Night Shift

Night Shift

Never trust your heart to the New York Times bestselling master of suspense, Stephen King. Especially with an anthology that features the classic stories "Children of the Corn," "The Lawnmower Man," "Graveyard Shift," "The Mangler," and "Sometimes They Come Back"-which were all made into hit horror films."Unbearable suspense." (Dallas Morning News)From the depths of darkne...

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Title:Night Shift
Author:Stephen King
Rating:
ISBN:0450042685
Edition Language:English
Format Type:Paperback
Number of Pages:409 pages

Night Shift Reviews

  • R.
    Jul 14, 2007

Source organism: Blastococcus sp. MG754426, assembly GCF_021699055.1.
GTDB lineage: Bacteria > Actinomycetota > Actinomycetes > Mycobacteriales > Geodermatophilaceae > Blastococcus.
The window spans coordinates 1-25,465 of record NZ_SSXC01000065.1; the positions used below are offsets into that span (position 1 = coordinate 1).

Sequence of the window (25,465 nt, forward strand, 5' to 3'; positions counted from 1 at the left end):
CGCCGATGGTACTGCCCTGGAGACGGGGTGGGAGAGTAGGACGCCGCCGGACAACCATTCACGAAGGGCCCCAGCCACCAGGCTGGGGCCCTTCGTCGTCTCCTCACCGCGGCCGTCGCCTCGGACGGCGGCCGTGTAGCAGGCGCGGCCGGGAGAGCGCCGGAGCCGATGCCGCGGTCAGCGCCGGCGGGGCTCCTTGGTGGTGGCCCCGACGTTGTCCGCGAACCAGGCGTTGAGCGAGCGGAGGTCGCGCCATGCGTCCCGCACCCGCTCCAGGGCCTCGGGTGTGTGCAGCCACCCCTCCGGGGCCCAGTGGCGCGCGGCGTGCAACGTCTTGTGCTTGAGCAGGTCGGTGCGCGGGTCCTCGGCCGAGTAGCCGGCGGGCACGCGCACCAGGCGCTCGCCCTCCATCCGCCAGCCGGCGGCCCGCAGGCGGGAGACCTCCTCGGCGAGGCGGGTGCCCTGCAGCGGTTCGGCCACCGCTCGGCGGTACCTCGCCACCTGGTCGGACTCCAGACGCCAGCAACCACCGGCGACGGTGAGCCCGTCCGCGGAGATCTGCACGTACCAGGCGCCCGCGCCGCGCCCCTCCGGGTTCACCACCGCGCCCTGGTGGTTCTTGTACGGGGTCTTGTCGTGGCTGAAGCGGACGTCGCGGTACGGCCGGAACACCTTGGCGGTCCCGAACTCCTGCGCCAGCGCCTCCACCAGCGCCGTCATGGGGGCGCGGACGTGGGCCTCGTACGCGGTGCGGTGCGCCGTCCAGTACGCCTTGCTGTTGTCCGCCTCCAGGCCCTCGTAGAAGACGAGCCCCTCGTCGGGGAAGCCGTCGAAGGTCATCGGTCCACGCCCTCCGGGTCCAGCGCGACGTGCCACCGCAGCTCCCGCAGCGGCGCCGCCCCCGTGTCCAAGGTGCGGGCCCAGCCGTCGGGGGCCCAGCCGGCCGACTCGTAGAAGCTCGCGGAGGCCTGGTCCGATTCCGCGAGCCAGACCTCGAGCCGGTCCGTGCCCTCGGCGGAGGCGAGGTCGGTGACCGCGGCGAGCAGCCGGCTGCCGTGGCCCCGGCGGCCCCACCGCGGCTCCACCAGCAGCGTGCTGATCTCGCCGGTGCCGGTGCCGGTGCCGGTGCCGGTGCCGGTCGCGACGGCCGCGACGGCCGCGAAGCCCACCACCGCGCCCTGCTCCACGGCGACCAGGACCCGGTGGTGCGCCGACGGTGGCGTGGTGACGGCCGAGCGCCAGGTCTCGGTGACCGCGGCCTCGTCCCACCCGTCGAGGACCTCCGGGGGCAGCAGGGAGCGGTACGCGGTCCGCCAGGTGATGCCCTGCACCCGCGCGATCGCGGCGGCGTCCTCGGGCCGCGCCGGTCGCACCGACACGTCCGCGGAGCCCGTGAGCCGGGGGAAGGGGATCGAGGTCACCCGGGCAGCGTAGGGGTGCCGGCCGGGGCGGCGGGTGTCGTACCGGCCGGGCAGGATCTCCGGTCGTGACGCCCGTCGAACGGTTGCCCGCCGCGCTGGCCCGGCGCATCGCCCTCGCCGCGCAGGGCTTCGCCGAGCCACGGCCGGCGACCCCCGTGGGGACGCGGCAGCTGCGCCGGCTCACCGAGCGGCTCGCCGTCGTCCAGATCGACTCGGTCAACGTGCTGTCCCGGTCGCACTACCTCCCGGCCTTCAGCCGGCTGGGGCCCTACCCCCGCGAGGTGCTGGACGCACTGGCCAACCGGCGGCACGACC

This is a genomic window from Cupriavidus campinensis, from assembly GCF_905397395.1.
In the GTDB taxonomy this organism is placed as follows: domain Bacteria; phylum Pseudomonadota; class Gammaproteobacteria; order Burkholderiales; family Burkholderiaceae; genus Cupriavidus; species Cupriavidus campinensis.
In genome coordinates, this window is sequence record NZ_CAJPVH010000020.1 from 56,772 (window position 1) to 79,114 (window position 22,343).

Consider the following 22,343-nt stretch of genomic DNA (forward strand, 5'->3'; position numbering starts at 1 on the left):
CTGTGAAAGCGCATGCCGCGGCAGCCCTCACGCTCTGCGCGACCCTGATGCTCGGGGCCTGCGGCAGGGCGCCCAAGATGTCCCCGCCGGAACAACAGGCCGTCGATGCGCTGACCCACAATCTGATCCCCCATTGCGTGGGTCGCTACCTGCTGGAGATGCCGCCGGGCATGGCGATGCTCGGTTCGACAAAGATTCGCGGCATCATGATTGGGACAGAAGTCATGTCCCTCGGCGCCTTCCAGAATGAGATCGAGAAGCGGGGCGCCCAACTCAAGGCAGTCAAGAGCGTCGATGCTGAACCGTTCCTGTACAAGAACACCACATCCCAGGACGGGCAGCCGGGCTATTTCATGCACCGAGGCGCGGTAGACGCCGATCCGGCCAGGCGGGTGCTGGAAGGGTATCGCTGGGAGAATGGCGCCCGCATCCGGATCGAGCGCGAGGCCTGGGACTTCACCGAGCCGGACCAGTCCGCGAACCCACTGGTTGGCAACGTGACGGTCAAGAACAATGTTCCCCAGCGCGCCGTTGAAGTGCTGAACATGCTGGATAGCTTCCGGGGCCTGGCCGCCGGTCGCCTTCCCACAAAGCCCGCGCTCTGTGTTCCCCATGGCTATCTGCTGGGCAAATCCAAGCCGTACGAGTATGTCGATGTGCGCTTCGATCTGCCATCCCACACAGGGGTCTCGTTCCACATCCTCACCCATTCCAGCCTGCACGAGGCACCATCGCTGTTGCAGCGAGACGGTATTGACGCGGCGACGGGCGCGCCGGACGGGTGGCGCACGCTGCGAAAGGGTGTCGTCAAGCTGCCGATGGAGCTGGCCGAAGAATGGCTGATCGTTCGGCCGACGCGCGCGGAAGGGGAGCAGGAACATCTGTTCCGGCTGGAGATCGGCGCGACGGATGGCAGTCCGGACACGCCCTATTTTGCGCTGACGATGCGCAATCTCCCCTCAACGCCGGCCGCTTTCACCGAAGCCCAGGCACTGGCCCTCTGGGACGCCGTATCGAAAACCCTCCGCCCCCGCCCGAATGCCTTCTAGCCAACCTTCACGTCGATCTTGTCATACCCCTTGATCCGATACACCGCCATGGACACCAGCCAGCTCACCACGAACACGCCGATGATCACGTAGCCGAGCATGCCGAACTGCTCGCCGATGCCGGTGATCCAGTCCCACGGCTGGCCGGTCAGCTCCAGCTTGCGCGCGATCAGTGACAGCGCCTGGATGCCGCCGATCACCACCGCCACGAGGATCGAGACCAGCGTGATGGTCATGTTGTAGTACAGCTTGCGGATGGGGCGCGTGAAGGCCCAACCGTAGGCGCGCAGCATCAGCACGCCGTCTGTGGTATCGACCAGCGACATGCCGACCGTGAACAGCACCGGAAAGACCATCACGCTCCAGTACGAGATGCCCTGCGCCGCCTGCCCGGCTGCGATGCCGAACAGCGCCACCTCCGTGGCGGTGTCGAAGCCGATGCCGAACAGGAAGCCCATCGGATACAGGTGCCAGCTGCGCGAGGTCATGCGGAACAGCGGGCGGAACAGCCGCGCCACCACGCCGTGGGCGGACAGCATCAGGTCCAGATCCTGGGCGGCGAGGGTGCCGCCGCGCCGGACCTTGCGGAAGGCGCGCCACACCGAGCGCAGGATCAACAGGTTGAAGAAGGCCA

What I learned from

    :

    It ain't easy to quit smoking.

    That I know what you need.

    That I am the doorway.

    That he walks behind the rows.

    That sometimes they come back.

    It ain't over in 'Salem's Lot.

    Don't drink bad beer.

    Get off your ass and mow your own lawn, goddammit.

  • Fabian
    Jun 04, 2008

    These are short stories (not novellas) which serve as delicious intros to popular King mythologies (for a staggering example see [or better yet, don't {with the exception of "Trucks" a.k.a. "Maximum Overdrive" for B-level entertainment and "Children of the Corn" with its quaint moments of childlike chills}] all the movies made from like eight of these tales.) Here, King is at his most bizarre, most morbid. Most of his part-time heroes & (just a few) heroines, end up dead or suffering the los